An allergy, in simple medical terms, is the body’s reaction to any substance (called an allergen), by producing antibodies to it. Exposure to the allergen initiates a chain of responses that manifest in different organs as an allergic reaction. In short, the person is said to be hypersensitive to the allergen.
Allergies can involve the skin, respiratory tract, digestive system, eyes, joints and, rarely, other organs. Based on the time it takes to manifest and how the reaction is initiated, there are four types of reactions. They can be mild, to moderate and severe. The most dramatic type is anaphylaxis, which presents as a medical emergency, with immediate swelling of the lips and vocal chords and difficulty in breathing that may be life threatening. Therefore, it is important to identify and treat all kinds of allergies.
Common allergens are food (cow’s milk protein, eggs, nuts, especially peanuts, seafood, and chemical additives), inhaled allergens (house dust, plant pollen, dander from pets and dust mites), and medicines.
Age of onset:
One can develop allergies from as early as the first month of life. There have been cases where a pregnant mother is intolerant to a certain food, but can resume eating it after giving birth. However, her exclusively breastfed newborn can develop a reaction to this particular food.
Who gets it?
Usually there is a family history, but allergies can occur out of the blue at any time. For instance, one may have always eaten eggs, but one fine day, an aversion to them can develop.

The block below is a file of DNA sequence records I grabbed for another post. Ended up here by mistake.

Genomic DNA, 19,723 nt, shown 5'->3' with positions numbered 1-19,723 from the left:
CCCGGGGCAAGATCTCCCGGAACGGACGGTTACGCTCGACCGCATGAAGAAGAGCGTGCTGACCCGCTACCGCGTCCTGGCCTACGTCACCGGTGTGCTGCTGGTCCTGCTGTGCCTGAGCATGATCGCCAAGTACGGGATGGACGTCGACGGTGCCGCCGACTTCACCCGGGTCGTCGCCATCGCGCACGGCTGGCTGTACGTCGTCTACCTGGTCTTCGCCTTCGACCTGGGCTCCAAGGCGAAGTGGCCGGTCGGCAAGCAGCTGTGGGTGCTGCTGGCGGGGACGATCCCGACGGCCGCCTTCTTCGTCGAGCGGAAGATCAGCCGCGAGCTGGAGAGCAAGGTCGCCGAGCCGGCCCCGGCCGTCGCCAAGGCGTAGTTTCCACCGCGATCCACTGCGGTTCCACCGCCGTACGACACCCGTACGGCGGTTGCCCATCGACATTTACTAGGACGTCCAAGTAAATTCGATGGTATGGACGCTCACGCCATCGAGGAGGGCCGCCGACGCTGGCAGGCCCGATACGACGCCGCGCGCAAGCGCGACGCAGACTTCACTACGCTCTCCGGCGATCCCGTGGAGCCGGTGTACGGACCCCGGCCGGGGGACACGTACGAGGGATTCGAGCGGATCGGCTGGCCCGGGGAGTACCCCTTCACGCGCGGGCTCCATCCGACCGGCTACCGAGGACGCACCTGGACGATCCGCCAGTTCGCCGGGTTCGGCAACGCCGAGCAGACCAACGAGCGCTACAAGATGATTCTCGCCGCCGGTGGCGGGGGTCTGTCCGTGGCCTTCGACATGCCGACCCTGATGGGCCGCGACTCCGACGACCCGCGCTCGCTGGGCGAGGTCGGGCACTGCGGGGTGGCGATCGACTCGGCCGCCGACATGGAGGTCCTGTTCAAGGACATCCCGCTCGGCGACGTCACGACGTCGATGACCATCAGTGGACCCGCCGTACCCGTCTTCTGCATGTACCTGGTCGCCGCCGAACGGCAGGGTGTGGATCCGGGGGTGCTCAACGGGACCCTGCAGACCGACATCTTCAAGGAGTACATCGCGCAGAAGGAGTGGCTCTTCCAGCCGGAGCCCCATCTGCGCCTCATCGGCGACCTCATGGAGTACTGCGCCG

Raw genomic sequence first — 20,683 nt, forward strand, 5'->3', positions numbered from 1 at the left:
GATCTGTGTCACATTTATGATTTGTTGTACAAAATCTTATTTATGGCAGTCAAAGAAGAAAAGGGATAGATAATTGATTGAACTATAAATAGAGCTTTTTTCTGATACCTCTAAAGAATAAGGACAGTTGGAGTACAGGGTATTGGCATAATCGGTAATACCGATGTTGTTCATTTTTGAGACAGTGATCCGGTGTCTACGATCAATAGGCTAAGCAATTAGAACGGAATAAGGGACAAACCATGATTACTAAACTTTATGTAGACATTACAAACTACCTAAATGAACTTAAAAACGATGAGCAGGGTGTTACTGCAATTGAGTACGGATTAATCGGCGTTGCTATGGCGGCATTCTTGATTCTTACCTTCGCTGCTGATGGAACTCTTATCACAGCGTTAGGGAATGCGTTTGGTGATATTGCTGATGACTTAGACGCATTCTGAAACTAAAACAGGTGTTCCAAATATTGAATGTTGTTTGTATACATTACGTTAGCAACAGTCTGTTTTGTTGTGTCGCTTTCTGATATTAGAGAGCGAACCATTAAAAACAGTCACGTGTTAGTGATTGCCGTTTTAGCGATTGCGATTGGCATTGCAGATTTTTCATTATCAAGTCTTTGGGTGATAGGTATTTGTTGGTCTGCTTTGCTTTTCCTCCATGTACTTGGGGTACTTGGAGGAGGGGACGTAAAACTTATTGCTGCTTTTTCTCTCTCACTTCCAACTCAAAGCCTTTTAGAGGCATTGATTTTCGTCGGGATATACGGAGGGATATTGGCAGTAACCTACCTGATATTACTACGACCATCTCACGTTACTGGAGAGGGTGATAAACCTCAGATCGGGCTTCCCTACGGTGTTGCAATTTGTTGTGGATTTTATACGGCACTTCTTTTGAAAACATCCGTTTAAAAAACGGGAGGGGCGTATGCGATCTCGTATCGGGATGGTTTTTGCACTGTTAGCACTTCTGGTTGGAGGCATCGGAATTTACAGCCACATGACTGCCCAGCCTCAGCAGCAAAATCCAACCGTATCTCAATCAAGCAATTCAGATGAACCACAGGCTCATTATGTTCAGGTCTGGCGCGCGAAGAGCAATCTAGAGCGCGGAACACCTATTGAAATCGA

Allergies can have a wide range of symptoms affecting various body parts:
Skin: urticaria, eczema, and pruritus
Respiratory tract: excessive sneezing, persistent and recurrent cough, asthma, ear colds, recurrent sinusitis, prolonged nasal blocks.
Eyes: watery, itchy and red eyes with or without mucoid discharge
Digestive system: oral ulcers, colic, constipation, blood in stool, vomiting
Joints: pain and swelling
When to Seek Help
When symptoms are recurrent, and affect the quality of life, one must consult with a doctor. As the risk of anaphylaxis looms large, any allergy ideally needs medical attention.
How Is It Diagnosed?
Usually a thorough history of how symptoms began and the triggers can indicate and point to the diagnosis. At times, using a trial and error approach, one can identify the suspect allergen /allergens. The doctor may prescribe certain blood tests in addition to specific diagnostic tests like the RAST test, skin prick tests and food intolerance tests, which can identify allergens with greater accuracy. These tests have a limitation, in that they are not all-inclusive. A person may be allergic to a substance not included in the list of allergens these tests detect.
How is an Allergy Treated?
Based on the site involved, most mild to moderate allergies are treated with antihistamines and topical steroids; more severe allergies need oral/injectable steroids. The most severe form, anaphylaxis, needs immediate emergency care. Patients at risk of anaphylaxis are given an Epipen, which is a self-injectable lifesaving drug. Ideally, those with a risk of anaphylaxis should wear a medical bracelet indicating the allergens and severity.
The best form of treating allergies is to totally avoid the allergens. But it is easier said than done, as some allergies can be challenging to treat.
Breastfeeding babies exclusively for the first four-six months is research-proven to prevent allergies, especially asthma and eczema. Contrary to the earlier belief that delaying the introduction of allergenic food would prevent allergies, recent evidence suggests that when such foods are introduced at between four and six months, there is less chance of an allergy developing. However, more studies are needed to reconfirm this. In addition, your baby’s doctor may suggest a special hypoallergenic infant formula if there is a strong family history of allergies, which can effectively prevent allergies.
Eating healthy, natural foods, regular exercise, and practicing good hygiene are other general measures to prevent allergies.
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